16. 16. Valuing Common Stocks <ul><li>Example </li></ul><ul><li>If a stock is selling for $100 in the stock market, what might the market be assuming about the growth in dividends? </li></ul>Answer The market is assuming the dividend will grow at 9% per year, indefinitely.
  17. 17. Valuing Common Stocks <ul><li>If we forecast no growth, and plan to hold out stock indefinitely, we will then value the stock as a PERPETUITY . </li></ul>Assumes all earnings are paid to shareholders.
  18. 18. Valuing Common Stocks <ul><li>If a firm elects to pay a lower dividend, and reinvest the funds, the stock price may increase because future dividends may be higher. </li></ul><ul><li>Payout Ratio - Fraction of earnings paid out as dividends </li></ul><ul><li>Plowback Ratio - Fraction of earnings retained by the firm. </li></ul>
  19. 19. Valuing Common Stocks <ul><li>Growth can be derived from applying the return on equity to the percentage of earnings plowed back into operations. </li></ul><ul><li>g = return on equity X plowback ratio </li></ul>
  20. 20. Valuing Common Stocks <ul><li>Example </li></ul><ul><li>Our company forecasts to pay a $8.33 dividend next year, which represents 100% of its earnings. This will provide investors with a 15% expected return. Instead, we decide to plow back 40% of the earnings at the firm’s current return on equity of 25%. What is the value of the stock before and after the plowback decision? </li></ul>
  21. 21. Valuing Common Stocks <ul><li>Example </li></ul><ul><li>Our company forecasts to pay a $8.33 dividend next year, which represents 100% of its earnings. This will provide investors with a 15% expected return. Instead, we decide to plow back 40% of the earnings at the firm’s current return on equity of 25%. What is the value of the stock before and after the plowback decision? </li></ul>No Growth With Growth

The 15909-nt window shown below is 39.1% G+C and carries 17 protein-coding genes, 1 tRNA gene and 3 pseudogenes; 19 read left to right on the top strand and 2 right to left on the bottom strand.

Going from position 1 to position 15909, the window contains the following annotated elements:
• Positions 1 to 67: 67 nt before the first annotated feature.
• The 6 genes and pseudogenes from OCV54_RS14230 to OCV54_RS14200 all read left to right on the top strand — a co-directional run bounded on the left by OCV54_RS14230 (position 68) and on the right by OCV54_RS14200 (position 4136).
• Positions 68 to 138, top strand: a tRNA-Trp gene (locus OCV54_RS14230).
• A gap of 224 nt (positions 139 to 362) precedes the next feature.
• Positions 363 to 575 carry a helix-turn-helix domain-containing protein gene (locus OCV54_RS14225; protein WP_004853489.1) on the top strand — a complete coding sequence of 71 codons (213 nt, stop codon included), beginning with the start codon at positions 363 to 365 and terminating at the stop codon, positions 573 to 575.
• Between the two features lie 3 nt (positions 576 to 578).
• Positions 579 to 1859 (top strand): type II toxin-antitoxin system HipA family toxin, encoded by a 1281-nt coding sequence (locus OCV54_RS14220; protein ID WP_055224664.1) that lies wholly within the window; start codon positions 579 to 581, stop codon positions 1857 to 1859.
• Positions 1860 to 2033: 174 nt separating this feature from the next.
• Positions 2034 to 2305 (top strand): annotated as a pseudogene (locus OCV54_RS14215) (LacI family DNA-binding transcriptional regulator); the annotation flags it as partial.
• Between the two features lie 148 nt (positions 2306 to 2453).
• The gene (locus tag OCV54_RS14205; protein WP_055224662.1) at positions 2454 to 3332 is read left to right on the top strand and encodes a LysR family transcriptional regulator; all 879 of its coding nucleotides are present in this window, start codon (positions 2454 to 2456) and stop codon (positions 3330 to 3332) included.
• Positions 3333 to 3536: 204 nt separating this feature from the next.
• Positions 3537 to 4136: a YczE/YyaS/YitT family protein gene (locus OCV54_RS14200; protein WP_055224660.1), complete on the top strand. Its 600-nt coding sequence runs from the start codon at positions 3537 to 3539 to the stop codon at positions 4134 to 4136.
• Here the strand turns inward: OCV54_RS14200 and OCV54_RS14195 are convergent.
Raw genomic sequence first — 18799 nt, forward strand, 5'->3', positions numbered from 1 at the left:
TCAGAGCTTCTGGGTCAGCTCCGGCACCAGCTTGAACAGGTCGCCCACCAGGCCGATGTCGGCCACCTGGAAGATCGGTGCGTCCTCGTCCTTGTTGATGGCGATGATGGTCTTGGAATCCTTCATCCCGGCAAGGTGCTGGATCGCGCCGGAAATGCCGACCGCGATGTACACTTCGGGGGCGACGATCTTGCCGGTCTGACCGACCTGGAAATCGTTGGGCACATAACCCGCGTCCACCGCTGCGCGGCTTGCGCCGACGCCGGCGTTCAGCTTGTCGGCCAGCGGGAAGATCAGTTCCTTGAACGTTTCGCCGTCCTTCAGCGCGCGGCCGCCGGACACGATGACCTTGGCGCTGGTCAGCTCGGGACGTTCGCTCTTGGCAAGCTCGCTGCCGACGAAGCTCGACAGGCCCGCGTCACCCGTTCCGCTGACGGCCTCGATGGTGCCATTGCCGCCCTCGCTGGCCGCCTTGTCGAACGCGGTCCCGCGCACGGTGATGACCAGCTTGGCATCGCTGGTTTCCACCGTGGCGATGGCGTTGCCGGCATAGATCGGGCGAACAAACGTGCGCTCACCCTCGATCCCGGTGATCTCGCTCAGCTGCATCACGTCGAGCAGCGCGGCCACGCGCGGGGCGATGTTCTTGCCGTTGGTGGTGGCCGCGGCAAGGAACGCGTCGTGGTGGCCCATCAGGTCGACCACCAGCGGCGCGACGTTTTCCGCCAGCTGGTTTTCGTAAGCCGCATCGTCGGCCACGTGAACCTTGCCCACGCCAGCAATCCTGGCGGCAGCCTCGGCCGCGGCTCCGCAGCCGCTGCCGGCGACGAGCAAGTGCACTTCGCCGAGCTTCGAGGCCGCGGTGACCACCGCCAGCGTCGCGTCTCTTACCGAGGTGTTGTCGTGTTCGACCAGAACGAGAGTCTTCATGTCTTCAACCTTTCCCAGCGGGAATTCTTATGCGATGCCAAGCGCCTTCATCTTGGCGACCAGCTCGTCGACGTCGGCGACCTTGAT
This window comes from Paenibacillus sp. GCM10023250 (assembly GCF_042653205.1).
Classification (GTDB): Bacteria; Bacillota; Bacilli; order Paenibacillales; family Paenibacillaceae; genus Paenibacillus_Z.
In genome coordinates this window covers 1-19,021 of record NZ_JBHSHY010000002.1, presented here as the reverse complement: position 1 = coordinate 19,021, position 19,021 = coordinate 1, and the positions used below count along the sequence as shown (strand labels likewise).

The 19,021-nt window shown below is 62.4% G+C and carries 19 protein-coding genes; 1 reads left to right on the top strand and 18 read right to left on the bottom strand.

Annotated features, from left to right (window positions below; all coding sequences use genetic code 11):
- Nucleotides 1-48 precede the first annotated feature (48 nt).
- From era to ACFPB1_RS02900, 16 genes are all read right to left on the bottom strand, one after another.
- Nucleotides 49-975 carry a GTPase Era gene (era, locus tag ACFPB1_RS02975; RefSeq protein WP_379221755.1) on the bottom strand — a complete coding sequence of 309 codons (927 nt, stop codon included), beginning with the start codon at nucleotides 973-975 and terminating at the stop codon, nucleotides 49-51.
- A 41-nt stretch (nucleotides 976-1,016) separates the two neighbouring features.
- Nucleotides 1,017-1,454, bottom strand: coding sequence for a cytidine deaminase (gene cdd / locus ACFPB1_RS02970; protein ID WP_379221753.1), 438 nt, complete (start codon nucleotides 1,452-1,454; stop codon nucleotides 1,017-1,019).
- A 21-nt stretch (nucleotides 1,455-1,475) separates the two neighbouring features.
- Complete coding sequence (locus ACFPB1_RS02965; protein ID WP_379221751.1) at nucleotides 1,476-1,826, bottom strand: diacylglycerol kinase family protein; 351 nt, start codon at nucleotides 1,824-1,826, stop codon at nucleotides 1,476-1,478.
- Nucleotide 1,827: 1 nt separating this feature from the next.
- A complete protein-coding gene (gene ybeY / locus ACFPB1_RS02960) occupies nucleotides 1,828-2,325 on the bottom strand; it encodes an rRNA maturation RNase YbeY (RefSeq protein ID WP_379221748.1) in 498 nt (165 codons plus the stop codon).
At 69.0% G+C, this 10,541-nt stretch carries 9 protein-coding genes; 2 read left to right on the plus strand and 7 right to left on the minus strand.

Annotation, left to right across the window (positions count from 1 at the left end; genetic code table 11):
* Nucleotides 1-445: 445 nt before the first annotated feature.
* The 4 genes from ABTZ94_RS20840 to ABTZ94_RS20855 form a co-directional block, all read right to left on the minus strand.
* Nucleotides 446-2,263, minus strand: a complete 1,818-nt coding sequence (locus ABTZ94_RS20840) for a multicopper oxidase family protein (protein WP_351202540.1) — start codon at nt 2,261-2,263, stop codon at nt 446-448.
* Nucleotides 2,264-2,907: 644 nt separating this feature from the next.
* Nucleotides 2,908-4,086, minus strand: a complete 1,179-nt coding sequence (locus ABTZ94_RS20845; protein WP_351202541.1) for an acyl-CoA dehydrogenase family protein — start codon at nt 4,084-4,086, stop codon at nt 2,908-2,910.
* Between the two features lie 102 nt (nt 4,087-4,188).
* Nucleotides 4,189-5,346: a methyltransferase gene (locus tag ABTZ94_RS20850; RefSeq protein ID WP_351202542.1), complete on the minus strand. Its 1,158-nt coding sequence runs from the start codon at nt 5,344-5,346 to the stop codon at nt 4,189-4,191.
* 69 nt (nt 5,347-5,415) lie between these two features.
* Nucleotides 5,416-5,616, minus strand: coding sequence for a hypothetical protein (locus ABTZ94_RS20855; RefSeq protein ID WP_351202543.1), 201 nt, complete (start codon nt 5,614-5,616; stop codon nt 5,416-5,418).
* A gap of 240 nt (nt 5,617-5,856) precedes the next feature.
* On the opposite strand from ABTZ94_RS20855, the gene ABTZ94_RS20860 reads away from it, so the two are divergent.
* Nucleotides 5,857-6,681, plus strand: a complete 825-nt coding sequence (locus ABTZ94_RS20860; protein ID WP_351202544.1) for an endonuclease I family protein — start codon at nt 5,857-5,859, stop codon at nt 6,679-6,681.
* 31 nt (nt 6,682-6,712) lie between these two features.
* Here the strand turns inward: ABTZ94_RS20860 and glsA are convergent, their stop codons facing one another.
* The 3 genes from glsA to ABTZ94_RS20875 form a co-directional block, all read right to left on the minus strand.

22. 22. Valuing Common Stocks <ul><li>Example - continued </li></ul><ul><li>If the company did not plowback some earnings, the stock price would remain at $55.56. With the plowback, the price rose to $100.00. </li></ul><ul><li>The difference between these two numbers is called the Present Value of Growth Opportunities (PVGO). </li></ul>
  23. 23. Valuing Common Stocks <ul><li>Present Value of Growth Opportunities (PVGO) - Net present value of a firm’s future investments. </li></ul><ul><li>Growth stocks (PVGO > 0, not just g) </li></ul><ul><li>Income stocks (PVGO = 0) </li></ul>
  24. 24. Valuing a Business <ul><li>Valuing a Business or Project </li></ul><ul><li>The value of a business or Project is usually computed as the discounted value of FCF out to a valuation horizon (H). </li></ul><ul><li>The valuation horizon is sometimes called the terminal value and is calculated like PVGO. </li></ul>
  25. 25. Valuing a Business <ul><li>Valuing a Business or Project </li></ul>PV (free cash flows) PV (horizon value)
  26. 26. Valuing a Business <ul><li>Example </li></ul><ul><li>Given the cash flows for Concatenator Manufacturing Division, calculate the PV of near term cash flows, PV (horizon value), and the total value of the firm. r=10% and g= 6% </li></ul>
  27. 27. Valuing a Business <ul><li>Example - continued </li></ul><ul><li>Given the cash flows for Concatenator Manufacturing Division, calculate the PV of near term cash flows, PV (horizon value), and the total value of the firm. r=10% and g= 6% </li></ul>
  28. 28. Valuing a Business <ul><li>Example - continued </li></ul><ul><li>Given the cash flows for Concatenator Manufacturing Division, calculate the PV of near term cash flows, PV (horizon value), and the total value of the firm. r=10% and g= 6% </li></ul>
  29. 29. Web Resources www.dividenddiscountmodel.com www.valuepro.net www.nyse.com www.nasdaq.com www.londonstockexchange.com www.tse.or.jp www.123world.com/stockexchanges www.rba.co.uk www.fibv.com Click to access web sites Internet connection required Web Links